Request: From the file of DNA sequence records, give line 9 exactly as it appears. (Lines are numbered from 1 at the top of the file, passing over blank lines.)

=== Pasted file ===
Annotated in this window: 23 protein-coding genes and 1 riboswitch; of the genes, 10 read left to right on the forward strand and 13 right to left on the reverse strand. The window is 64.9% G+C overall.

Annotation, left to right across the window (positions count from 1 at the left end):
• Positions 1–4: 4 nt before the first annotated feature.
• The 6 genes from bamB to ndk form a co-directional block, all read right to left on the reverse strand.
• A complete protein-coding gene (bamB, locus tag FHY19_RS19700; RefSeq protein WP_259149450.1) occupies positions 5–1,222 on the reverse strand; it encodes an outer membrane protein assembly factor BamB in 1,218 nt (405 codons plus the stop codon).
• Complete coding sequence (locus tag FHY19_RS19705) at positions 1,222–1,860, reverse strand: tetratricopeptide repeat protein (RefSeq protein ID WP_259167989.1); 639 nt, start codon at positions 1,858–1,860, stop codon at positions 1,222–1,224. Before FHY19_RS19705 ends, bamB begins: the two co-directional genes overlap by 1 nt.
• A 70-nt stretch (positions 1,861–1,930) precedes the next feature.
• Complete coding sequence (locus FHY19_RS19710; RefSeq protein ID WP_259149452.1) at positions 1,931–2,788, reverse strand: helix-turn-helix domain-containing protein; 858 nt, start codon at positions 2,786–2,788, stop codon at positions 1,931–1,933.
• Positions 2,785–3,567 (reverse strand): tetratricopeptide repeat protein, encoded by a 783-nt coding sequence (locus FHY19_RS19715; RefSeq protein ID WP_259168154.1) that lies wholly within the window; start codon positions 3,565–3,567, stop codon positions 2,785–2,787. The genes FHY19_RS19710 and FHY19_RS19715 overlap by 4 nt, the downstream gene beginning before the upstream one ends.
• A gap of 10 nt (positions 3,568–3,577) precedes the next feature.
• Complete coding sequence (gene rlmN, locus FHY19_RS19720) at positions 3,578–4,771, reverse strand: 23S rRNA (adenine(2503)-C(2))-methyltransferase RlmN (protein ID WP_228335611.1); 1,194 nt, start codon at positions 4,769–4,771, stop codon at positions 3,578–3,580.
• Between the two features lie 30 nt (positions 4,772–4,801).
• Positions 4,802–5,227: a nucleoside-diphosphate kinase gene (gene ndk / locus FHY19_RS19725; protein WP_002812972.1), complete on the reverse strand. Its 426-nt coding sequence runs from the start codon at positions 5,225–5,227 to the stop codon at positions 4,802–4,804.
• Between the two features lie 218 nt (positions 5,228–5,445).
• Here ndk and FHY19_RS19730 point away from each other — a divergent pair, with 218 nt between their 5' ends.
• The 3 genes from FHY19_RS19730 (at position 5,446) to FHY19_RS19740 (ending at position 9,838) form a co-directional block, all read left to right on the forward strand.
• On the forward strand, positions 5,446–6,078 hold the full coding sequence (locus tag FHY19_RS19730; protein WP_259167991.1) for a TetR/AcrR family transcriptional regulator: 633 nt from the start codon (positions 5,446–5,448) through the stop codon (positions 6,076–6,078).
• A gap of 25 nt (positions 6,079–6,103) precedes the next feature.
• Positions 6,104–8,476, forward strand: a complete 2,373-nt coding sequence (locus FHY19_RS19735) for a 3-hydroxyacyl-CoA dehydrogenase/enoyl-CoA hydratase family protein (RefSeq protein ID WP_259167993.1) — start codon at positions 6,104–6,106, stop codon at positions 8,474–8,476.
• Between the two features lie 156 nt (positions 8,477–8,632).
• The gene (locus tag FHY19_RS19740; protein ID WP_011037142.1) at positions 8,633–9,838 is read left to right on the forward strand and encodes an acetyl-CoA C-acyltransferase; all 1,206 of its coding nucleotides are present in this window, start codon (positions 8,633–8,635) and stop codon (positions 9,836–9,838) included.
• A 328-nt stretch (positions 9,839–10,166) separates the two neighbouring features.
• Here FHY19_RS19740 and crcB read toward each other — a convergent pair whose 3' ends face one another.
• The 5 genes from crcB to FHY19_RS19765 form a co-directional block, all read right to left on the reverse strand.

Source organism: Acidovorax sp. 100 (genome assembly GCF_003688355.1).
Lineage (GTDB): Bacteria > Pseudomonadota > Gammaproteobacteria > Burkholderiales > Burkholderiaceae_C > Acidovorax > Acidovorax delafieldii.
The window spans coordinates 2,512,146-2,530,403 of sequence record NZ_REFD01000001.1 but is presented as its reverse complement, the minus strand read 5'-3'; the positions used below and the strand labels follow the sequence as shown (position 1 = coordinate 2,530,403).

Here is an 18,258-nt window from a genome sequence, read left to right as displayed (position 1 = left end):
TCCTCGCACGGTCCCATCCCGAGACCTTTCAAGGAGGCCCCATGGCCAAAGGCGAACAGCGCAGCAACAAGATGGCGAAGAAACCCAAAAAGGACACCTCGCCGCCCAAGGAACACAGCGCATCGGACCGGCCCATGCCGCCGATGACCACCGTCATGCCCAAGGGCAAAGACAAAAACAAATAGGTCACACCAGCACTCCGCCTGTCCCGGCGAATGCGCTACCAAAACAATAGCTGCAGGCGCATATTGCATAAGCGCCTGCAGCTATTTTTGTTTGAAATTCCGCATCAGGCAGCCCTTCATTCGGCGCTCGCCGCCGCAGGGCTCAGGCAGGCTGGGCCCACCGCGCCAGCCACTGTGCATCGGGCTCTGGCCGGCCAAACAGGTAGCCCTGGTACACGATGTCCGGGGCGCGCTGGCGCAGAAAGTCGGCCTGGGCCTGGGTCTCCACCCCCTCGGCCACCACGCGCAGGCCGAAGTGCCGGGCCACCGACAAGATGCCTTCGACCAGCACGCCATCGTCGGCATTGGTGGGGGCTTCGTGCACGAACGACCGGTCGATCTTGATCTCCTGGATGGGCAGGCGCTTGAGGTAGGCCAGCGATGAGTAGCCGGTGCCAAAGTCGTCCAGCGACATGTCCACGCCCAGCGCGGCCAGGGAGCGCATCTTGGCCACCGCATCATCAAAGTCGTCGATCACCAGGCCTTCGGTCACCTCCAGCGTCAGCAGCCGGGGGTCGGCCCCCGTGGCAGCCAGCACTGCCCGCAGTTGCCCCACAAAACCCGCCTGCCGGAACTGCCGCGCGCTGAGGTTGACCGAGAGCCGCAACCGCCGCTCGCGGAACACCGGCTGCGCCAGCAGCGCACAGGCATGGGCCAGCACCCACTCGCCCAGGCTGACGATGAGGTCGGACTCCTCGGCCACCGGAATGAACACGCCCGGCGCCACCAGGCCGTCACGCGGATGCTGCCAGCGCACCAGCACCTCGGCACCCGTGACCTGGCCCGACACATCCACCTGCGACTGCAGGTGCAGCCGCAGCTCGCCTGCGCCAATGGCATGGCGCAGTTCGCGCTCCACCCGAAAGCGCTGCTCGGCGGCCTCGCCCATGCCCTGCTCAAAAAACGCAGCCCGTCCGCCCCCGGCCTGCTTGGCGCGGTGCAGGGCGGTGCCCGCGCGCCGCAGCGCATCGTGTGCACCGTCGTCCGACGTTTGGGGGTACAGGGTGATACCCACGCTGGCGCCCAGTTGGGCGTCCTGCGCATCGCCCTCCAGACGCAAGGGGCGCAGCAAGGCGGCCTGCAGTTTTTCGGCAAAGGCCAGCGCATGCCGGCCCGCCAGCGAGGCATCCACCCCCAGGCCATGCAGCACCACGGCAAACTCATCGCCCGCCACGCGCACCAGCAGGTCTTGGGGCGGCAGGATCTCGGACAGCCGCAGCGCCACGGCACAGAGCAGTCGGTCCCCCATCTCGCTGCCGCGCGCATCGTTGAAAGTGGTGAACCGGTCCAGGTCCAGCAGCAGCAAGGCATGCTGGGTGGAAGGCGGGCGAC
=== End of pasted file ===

• Positions 2,785–3,567 (reverse strand): tetratricopeptide repeat protein, encoded by a 783-nt coding sequence (locus FHY19_RS19715; RefSeq protein ID WP_259168154.1) that lies wholly within the window; start codon positions 3,565–3,567, stop codon positions 2,785–2,787. The genes FHY19_RS19710 and FHY19_RS19715 overlap by 4 nt, the downstream gene beginning before the upstream one ends.